Singh-Ray soft edge GND filter & pouch3G means that the dark region will reduce the light transmitted by 3 stops. Measuring 120mm x 84mm, it fits the Cokin P series holder. But honestly, who cares? Plastic & Photography

Its introduction to photography is hardly novel either. The resin's use as a graduated neutral density filter was popularised by Californian adventurer, Galen Rowell (1940-2002). He had his own brand made by Singh-Ray in Arcadia, Florida which is still in business today. But the price of their filters really isn't any more comforting.

The one on the left was spotted on e-Bay selling second-hand for £53. But a new one, even if you got it from the world famous discounter B&H in New York City, a GND filter from Singh-Ray costs about $160 each!

So, it is a mature technology still in common use today yet the photographic market (you, me & everyone else with a camera) permits companies to charge eye watering prices for a plastic that's older than your granny.

As Tough As ... Cheese?

Maybe they are expensive because they are really durable? Well, despite the resin's high cost & military grade roots, after only occasional use & delicate handling, all my filters got badly scratched. Without a protective surface coating like RLX Plus®, they are prone to damage & I suspect that most of them don't have this feature because it can only be done in super clean rooms.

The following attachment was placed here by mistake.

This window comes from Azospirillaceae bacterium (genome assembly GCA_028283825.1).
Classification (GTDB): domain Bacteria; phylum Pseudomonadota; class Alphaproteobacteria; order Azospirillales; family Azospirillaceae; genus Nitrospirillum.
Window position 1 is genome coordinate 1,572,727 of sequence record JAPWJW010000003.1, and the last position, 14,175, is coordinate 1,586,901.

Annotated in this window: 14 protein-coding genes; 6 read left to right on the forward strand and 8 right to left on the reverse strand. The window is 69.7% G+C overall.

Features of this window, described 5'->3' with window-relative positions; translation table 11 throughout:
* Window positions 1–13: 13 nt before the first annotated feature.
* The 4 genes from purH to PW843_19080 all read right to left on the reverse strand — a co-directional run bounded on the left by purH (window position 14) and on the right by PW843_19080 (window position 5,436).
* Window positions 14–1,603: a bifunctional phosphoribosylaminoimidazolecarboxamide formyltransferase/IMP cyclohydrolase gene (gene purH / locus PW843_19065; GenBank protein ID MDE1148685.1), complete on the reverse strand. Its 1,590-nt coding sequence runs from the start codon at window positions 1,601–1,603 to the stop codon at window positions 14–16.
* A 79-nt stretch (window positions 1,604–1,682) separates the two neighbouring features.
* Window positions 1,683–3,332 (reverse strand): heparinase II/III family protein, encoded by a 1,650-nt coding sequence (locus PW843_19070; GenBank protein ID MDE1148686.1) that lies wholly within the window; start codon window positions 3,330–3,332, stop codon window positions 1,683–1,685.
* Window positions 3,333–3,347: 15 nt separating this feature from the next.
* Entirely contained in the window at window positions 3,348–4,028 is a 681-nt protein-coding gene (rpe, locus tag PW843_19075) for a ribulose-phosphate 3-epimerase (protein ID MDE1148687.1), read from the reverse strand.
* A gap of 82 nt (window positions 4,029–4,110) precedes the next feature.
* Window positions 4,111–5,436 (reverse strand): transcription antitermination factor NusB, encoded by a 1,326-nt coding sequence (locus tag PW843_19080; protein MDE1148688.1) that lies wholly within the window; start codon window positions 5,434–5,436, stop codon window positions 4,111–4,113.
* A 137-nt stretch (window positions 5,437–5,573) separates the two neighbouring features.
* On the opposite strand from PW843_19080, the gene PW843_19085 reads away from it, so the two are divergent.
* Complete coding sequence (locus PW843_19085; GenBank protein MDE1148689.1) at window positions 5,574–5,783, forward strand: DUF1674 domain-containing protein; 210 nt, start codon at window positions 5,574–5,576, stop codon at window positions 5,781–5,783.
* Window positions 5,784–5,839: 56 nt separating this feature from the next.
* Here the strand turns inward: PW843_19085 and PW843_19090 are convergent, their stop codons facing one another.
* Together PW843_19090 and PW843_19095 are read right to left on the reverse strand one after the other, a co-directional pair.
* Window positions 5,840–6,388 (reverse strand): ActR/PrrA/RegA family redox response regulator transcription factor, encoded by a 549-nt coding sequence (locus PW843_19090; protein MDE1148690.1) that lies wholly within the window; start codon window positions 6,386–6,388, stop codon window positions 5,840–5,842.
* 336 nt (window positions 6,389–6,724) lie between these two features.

Too Busy To Notice

On the rare occasions when I did use them, some contre-jour shots were ruined by a purple/magenta colour cast on half of the image where the grey tones blocked out some of the light. And sometimes, I missed the shot entirely because I was instead, fumbling with adapter rings & an awkwardly stiff filter holder. So I quickly lost my patience & threw the whole kit in a box of scrap photographic parts where they lay for about a year.



An StoirNo filters used here despite Skye's famous black basalt rock. And a GND filter would surely have ruined it anyway by creating an unnatural dark shadow across the pinnacles.


Then one day, with apparently nothing better to do, I decided to find out if the grey tones on the filters were laid down on the surface or if they were all the way through the plastic. So I polished one using a power drill, buffing cloth & some T-Cut. Very quickly the coating came off so my curiosity was satisfied.